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In a Phase III study of vibegron,[49] 1232 patients were randomized into four groups (vibegron 50 mg, vibegron 100 mg, placebo, and imidafenacin). The mean change of the number of micturition per day at 1 week was 2.08, 2.03, 1.21, and 2.06, respectively (P< 0.0001). Drug-related adverse event rates were 7.6%, 5.4%, 5.1%, and 10.3%, respectively. On quality of life assessment, vibegron can also significantly improved quality of life.[49] The efficacy of vibegron 50 mg or 100 mg once daily for 12 weeks was superior to that of placebo.[49]

Another novel β3-AR agonist, solabegron (GW427353), was discovered and developed. In a double-blind, randomized, placebo-controlled trial, solabegron 125 mg had statistically significant improvements in the percent change in incontinence episodes compared to the placebo.[50]


  Combination Therapy Top


Antimuscarinic agents are the first-line oral therapy for OAB, but a higher discontinuation rate is noted due to insufficient efficacy and bothersome adverse events. β3-AR agonist is a new class of pharmacotherapy for OAB.

According to the European Association of Urology and the American Urological Association guidelines, there is strong evidence of combination therapy for the treatment of OAB. Many trials were conducted on the efficacy and safety results in combination treatment with β3-AR agonist and antimuscarinics. In the SYNERGY study, OAB patients were divided into the following six groups: solifenacin (5 mg) plus mirabegron (25 mg), solifenacin (5 mg) plus mirabegron (50 mg), placebo, mirabegron (25 mg) monotherapy, mirabegron (50 mg) monotherapy, or solifenacin (5 mg) monotherapy.[51] All active treatment groups showed greater improvements in urinary incontinence episodes/24 h and the mean number of micturition per 24 h than placebo. Drug-related adverse events slightly increased in the combination therapy groups compared to monotherapies.[51] In the follow-up SYNERGY II trial,[52] the primary objective was to evaluate safety by measuring the treatment-emergent adverse events. The efficacy was also measured as the change from baseline to the end of treatment in the mean number of incontinence episodes and micturition per 24 h. There were 1829 OAB patients randomized to combination 5 mg solifenacin plus 50 mg mirabegron, solifenacin monotherapy, mirabegron monotherapy, or placebo. Treatment-emergent adverse events showed that dry mouth was the most commonly reported, more frequently in the combination group (49%) than in the mirabegron group (41%) or solifenacin group (44%). Combination therapy was statistically superior to mirabegron and solifenacin monotherapy for decreasing the number of incontinence episodes and micturition (all P < 0.05).[52] In the BESIDE trial,[53] solifenacin 5 mg plus mirabegron 50 mg was found to be superior to solifenacin 5 mg, with statistically significant improvements in daily incontinence (P< 0.001), daily micturition (P< 0.001), and incontinence noted in a 3-day diary (P< 0.014).[53] In the postmarketing, open-label study (MILAI study),[54] the safety and efficacy of mirabegron as an add-on therapy to solifenacin in patients with OAB were evaluated. OAB patients, who were treated with solifenacin at a stable dose of 2.5 or 5 mg once daily for at least 4 weeks, were enrolled. The patients continued to receive solifenacin (2.5 or 5 mg once daily) and additional mirabegron (25 mg once daily) for 16 weeks.[54] An optional dose increase to 50 mg at week 8 was well tolerated in patients with OAB treated with solifenacin 2.5 mg or 5 mg once daily. At the treatment end point, there were significant improvements in OAB symptoms with combination therapy with mirabegron and solifenacin.[54] Among these combination studies,[51],[52],[53],[54] significant improvement in OAB symptoms was observed. Combination treatment and add-on therapy with mirabegron and an antimuscarinic agent, such as solifenacin, may provide an attractive therapeutic option.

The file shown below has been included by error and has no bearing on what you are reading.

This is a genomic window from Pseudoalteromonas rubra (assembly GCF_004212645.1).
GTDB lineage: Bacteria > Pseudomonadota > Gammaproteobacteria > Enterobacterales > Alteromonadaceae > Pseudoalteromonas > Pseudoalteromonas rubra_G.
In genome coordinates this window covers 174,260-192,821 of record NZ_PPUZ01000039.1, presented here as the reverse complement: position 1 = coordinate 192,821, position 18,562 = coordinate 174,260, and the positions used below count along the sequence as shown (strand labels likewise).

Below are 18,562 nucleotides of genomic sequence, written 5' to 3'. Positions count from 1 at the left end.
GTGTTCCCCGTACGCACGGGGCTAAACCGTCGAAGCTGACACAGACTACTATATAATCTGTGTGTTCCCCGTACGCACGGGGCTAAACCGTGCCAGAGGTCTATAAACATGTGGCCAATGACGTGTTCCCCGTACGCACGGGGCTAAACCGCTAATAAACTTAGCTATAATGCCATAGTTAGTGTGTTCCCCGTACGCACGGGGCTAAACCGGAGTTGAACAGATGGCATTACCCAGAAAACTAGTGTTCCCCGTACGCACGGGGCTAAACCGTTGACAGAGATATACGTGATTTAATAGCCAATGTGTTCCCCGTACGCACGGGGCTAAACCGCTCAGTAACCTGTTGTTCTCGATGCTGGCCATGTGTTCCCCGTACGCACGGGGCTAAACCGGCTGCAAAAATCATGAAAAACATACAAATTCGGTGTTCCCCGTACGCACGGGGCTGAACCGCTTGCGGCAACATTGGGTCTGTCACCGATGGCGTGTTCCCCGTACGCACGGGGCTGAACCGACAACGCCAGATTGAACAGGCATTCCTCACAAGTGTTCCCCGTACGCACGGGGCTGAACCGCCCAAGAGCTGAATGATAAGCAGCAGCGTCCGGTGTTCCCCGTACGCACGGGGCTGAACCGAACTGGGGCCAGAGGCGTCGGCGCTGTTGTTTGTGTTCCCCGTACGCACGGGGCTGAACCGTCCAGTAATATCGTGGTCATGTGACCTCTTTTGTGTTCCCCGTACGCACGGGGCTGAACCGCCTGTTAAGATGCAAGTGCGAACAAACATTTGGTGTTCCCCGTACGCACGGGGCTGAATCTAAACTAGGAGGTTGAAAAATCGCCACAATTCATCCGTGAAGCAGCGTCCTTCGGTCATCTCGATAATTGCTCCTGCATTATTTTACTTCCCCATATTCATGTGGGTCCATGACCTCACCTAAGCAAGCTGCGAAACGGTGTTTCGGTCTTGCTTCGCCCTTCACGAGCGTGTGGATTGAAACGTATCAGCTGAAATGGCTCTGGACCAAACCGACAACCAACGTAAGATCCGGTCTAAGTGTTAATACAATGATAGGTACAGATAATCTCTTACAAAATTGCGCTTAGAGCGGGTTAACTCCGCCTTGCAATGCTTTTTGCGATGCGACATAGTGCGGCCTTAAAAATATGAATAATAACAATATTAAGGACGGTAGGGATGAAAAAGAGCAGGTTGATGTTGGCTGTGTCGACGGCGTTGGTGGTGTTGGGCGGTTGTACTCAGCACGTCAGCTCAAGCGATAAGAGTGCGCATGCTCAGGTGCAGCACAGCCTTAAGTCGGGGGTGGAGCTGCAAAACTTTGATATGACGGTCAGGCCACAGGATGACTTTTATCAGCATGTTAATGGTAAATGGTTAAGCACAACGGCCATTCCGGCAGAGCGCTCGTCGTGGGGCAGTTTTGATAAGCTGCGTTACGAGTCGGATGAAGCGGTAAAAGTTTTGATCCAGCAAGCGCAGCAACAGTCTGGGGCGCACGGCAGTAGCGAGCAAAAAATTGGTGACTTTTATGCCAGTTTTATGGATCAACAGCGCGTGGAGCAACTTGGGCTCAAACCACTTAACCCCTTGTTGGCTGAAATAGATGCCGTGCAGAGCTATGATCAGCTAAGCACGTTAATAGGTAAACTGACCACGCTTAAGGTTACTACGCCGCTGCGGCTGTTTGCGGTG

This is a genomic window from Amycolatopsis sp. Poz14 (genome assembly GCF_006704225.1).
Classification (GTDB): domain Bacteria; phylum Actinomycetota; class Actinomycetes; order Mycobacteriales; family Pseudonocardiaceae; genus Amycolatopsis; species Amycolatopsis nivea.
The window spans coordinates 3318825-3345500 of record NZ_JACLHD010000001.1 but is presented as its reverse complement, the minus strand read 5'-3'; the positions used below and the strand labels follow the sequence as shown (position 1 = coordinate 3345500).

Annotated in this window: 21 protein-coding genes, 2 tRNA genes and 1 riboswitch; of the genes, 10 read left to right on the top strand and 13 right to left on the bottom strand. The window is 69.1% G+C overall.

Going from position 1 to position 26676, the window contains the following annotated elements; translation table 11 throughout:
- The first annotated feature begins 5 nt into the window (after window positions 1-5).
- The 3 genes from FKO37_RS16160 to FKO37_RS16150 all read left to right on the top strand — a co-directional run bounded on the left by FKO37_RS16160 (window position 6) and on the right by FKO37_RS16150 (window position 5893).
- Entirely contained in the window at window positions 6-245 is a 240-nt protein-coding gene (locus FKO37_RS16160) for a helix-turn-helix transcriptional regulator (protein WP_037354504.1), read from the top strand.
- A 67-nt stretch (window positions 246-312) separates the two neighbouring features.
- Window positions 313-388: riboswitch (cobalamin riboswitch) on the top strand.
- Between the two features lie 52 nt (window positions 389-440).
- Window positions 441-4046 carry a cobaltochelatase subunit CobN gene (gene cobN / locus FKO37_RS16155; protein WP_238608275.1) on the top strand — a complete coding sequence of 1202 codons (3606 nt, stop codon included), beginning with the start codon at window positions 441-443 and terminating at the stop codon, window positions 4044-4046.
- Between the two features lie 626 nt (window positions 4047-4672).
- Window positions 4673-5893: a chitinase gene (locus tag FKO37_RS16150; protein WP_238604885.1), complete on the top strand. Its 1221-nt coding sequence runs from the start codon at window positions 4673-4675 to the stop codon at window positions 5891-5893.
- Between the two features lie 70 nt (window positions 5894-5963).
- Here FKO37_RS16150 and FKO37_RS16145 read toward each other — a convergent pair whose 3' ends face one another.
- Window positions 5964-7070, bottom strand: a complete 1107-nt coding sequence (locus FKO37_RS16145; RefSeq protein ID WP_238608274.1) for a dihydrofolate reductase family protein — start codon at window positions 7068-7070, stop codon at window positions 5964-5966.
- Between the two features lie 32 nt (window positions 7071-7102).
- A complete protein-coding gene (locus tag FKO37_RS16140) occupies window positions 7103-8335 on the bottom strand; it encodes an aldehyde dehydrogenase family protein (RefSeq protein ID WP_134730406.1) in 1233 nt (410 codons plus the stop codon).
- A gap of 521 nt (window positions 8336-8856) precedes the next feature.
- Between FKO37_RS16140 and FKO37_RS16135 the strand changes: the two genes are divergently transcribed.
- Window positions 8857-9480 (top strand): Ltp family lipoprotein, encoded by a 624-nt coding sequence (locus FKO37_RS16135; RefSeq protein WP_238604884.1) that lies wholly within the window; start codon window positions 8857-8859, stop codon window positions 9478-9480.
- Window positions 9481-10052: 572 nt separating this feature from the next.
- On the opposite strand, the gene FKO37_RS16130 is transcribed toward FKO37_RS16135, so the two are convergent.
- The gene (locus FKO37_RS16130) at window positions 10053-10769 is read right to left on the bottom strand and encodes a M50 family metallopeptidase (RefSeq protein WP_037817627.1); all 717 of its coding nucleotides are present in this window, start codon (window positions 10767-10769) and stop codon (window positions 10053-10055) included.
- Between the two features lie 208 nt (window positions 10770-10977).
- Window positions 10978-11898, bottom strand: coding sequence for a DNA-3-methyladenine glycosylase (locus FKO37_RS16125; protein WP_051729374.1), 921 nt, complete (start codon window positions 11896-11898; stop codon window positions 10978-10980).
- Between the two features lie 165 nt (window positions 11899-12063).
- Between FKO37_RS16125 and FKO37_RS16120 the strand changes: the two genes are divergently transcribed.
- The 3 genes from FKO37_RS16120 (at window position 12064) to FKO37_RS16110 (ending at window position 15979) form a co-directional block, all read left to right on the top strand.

Other Medications Top